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United States Department of Agriculture

Agricultural Research Service

Research Project: ENHANCEMENT OF SUGARCANE GERMPLASM FOR DEVELOPMENT OF CULTIVARS AND SUSTAINABLE PRODUCTION

Location: Sugarcane Production Research

Title: Sugarcane Leaf Photosynthesis and Growth Characters during Development of Water-Deficit Stress

Authors
item Zhao, Duli
item Glaz, Barry
item Comstock, Jack

Submitted to: Crop Science
Publication Type: Peer Reviewed Journal
Publication Acceptance Date: December 28, 2012
Publication Date: April 22, 2013
Repository URL: http://handle.nal.usda.gov/10113/56467
Citation: Zhao, D., Glaz, B.S., Comstock, J.C. 2013. Sugarcane Leaf Photosynthesis and Growth Characters during Development of Water-Deficit Stress. Crop Science. 53:1066-1075.

Interpretive Summary: Approximately 20% of sugarcane in Florida grows on sand soils. Yield and profitability of sugarcane grown on sand soils are much lower than on organic (muck) soils. Development of high-yielding sugarcane genotypes for sand soils is difficult due to biotic and abiotic stresses. Water deficit during the sugarcane formative growth phase may be one of the abiotic stresses and limit growth and yield on the sand soils. A greenhouse study was conducted in 2009 and 2010 to compare sugarcane genotype responses to water deficit stress on a sand soil. Treatments included two sugarcane genotypes (CP 01-2390, sand soil adapted and CP 80-1743, muck soil adapted) and two water regimes (well watered and water deficit stress). All plants were well watered before initiating the water stress. Water was withheld from the water stress treatment pots when plants reached 7 to 8 leaves on the primary stem. During the stress treatment, plant growth and leaf photosynthetic components were measured. Final green leaf area and shoot biomass were determined at the end of the experiment. Water stress reduced stomatal conductance, leaf net photosynthetic rate, and green leaf are, resulting in reduced shoot biomass. CP 01-2390 was superior to CP 80-1743 in most measured physiological and growth traits under the well watered and water stress conditions suggesting that selection of genotypes with tolerance to water stress while improving irrigation management will help improve sugarcane yields on sand soils. Physiological and growth traits, such as stomatal conductance, leaf net photosynthetic rate, green leaf area, tillering, and plant height, may be useful for early detection of water stress and evaluation of water stress tolerant genotypes in a sugarcane cultivar development program.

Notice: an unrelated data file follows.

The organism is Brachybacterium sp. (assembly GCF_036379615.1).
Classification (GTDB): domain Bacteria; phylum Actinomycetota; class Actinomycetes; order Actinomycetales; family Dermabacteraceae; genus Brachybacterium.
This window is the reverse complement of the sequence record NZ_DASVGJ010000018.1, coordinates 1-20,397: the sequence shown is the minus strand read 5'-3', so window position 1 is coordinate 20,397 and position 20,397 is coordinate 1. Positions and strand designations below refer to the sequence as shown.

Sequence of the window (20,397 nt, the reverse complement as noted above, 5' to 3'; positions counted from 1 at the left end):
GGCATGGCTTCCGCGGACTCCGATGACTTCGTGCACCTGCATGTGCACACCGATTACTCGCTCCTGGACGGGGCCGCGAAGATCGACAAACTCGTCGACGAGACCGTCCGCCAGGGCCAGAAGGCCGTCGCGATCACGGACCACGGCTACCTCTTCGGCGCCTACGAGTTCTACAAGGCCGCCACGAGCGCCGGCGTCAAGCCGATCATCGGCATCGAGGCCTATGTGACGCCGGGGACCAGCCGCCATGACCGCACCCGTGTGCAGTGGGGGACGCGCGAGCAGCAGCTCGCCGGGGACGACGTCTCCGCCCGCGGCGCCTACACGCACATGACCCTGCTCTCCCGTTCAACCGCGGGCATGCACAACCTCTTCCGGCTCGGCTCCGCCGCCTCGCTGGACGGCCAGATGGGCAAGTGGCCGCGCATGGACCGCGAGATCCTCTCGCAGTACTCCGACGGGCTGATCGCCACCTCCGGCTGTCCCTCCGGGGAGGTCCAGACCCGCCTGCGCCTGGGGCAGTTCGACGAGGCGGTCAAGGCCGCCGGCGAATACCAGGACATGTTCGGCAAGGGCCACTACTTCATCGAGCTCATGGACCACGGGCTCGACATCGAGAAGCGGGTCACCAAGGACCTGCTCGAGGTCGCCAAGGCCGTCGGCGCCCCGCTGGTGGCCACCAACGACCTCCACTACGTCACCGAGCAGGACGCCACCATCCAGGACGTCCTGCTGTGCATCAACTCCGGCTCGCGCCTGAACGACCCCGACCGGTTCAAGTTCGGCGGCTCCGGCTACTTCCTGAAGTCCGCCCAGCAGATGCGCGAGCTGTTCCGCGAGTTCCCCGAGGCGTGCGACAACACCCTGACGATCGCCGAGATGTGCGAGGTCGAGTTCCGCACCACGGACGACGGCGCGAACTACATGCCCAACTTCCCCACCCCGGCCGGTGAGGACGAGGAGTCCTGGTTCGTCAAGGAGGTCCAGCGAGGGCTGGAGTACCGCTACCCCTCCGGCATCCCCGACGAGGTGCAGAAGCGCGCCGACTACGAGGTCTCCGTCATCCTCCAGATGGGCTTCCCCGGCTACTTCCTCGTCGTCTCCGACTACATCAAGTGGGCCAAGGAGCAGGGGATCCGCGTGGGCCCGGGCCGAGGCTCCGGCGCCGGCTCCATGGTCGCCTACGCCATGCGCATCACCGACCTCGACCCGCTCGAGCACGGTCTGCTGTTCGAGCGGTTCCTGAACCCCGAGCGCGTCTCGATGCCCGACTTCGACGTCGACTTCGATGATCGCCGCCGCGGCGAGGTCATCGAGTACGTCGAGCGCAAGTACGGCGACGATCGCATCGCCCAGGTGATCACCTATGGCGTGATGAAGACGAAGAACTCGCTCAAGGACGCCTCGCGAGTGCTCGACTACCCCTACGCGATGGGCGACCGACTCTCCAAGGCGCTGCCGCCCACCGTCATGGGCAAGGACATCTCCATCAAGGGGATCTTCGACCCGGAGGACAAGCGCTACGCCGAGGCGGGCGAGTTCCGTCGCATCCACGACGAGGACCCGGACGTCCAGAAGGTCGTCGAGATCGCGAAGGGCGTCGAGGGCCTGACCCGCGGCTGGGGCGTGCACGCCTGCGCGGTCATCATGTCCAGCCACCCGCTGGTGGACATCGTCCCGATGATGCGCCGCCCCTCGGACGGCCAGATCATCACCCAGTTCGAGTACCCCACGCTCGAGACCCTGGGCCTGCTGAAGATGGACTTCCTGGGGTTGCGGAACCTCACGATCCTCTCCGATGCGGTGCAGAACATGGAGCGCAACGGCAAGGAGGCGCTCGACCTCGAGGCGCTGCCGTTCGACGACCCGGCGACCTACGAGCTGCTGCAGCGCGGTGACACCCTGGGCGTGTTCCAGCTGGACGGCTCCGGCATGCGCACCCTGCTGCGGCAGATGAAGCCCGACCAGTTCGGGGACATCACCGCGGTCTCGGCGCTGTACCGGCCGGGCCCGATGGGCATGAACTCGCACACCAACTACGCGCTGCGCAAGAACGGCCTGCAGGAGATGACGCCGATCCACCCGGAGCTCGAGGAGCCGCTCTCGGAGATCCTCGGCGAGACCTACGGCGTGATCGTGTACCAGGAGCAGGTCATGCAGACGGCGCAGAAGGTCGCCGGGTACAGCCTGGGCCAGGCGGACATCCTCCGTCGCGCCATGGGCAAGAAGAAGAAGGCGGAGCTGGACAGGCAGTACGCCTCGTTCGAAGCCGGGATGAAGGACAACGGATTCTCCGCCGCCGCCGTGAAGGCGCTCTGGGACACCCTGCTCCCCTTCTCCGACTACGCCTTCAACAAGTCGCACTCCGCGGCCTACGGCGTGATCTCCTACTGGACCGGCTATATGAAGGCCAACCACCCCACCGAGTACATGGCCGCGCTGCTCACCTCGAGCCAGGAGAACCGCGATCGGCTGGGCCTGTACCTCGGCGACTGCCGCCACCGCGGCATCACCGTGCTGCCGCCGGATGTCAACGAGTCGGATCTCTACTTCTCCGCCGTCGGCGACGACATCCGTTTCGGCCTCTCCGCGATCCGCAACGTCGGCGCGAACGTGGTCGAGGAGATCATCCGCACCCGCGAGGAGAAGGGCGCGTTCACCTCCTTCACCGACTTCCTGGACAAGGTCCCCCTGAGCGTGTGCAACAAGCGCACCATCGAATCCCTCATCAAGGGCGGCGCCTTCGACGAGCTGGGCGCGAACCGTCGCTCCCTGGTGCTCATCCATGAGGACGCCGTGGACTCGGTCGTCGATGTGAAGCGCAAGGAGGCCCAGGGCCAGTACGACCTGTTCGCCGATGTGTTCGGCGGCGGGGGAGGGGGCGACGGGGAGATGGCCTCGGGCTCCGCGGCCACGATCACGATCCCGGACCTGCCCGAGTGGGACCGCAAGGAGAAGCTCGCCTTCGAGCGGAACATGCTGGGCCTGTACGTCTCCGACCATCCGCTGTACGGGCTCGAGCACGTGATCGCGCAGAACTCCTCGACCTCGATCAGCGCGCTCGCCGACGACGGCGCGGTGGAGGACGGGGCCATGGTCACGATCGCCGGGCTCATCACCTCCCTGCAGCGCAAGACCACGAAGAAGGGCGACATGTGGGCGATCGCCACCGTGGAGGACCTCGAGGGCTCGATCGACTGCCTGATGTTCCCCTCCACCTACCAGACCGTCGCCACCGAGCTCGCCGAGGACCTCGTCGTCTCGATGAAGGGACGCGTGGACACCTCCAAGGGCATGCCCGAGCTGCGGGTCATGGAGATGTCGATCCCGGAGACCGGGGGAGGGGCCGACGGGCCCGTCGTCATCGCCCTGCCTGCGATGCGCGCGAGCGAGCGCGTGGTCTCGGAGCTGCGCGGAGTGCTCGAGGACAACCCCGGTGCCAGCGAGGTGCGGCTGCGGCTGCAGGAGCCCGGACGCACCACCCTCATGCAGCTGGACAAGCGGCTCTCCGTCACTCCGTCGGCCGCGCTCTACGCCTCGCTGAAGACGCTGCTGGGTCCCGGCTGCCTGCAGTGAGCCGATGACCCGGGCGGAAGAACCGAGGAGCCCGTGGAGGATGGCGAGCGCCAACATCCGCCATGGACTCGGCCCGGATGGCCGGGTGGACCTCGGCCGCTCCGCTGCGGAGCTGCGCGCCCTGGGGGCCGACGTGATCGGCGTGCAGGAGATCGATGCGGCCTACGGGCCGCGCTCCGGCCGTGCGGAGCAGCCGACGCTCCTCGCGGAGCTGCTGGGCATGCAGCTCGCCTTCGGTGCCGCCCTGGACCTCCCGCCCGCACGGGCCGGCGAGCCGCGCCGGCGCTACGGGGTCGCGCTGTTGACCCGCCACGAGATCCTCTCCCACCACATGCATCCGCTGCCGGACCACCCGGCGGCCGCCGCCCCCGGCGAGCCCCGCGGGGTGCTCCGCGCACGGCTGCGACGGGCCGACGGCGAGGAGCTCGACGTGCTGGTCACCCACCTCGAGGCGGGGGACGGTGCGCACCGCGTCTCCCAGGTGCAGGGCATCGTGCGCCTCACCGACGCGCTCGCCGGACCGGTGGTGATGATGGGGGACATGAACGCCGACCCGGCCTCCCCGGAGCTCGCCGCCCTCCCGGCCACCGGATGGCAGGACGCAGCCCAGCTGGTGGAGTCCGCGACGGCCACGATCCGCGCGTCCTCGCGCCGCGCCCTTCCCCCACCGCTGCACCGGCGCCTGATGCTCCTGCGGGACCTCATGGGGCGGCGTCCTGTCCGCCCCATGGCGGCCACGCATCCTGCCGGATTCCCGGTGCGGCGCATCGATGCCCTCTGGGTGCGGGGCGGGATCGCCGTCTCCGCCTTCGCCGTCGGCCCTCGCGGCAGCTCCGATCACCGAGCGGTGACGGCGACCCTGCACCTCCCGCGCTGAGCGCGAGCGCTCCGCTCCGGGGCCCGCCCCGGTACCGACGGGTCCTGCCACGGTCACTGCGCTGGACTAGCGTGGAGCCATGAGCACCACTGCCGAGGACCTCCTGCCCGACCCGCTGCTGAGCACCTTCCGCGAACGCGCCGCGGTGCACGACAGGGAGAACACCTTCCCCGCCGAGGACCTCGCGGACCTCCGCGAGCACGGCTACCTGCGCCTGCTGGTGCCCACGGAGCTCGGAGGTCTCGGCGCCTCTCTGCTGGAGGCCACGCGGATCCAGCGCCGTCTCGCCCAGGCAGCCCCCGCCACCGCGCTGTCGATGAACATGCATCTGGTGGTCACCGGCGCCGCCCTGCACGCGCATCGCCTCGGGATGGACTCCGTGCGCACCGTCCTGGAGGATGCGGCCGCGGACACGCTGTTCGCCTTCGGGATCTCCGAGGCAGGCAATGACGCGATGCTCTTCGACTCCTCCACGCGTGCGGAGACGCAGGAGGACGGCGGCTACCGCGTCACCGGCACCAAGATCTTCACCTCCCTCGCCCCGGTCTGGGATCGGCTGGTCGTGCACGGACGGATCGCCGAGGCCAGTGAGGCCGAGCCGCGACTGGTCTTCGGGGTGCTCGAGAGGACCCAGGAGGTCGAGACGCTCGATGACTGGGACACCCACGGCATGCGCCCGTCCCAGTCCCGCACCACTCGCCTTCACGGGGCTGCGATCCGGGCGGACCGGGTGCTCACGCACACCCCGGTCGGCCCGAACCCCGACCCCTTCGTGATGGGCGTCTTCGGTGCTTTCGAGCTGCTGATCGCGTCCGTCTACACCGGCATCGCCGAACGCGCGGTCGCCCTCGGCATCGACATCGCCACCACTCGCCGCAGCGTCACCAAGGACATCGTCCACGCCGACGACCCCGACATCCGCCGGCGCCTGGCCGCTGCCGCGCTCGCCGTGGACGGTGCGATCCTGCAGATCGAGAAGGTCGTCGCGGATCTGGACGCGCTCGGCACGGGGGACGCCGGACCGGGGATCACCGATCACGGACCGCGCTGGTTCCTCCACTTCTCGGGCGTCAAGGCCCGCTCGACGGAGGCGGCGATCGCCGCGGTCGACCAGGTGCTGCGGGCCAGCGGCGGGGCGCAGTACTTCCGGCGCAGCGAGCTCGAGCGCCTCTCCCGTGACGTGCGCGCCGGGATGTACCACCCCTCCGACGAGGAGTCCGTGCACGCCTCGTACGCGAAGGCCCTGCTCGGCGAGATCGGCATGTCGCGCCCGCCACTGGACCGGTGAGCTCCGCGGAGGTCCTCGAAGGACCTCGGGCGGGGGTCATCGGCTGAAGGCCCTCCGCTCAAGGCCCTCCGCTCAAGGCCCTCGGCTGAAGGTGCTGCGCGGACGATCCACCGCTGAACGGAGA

Technical Abstract: Yield and profitability of sugarcane grown on sand soils are much lower than on organic soils in Florida due to biotic and abiotic stresses. A greenhouse study was conducted using a sand soil to identify effects of water deficit stress (WS) during sugarcane early growth on leaf photosynthetic components, plant growth, and dry matter accumulation. Treatments included two sugarcane genotypes (CP 01-2390 and CP 80-1743) and two water regimes (well watered [WW] and WS). All plants were well watered before initiating WS. Water was withheld from the WS pots when plants reached 7 to 8 leaves on the primary stem. During the WS treatment, plant growth and leaf photosynthetic components were measured. Final green leaf area (GLA) and shoot biomass were determined at the end of the experiment. Water stress depressed leaf relative chlorophyll level (SPAD), stomatal conductance (gs), leaf net photosynthetic rate (Pn), transpiration rate (Tr), transpiration use efficiency (TUE) of photosynthesis, and GLA, resulting in reduced shoot biomass. CP 01-2390 was superior to CP 80-1743 in most measured physiological and growth traits under the WW and WS conditions, suggesting that selection of genotypes with tolerance to WS while improving irrigation management will improve sugarcane yields on sand soils. Physiological and growth traits, such as SPAD, gs, Pn, Tr, TUE, GLA, tillering, and stalk length may be useful for early detection of WS and for evaluation of sugarcane genotypes in the stress tolerance.

Last Modified: 4/18/2014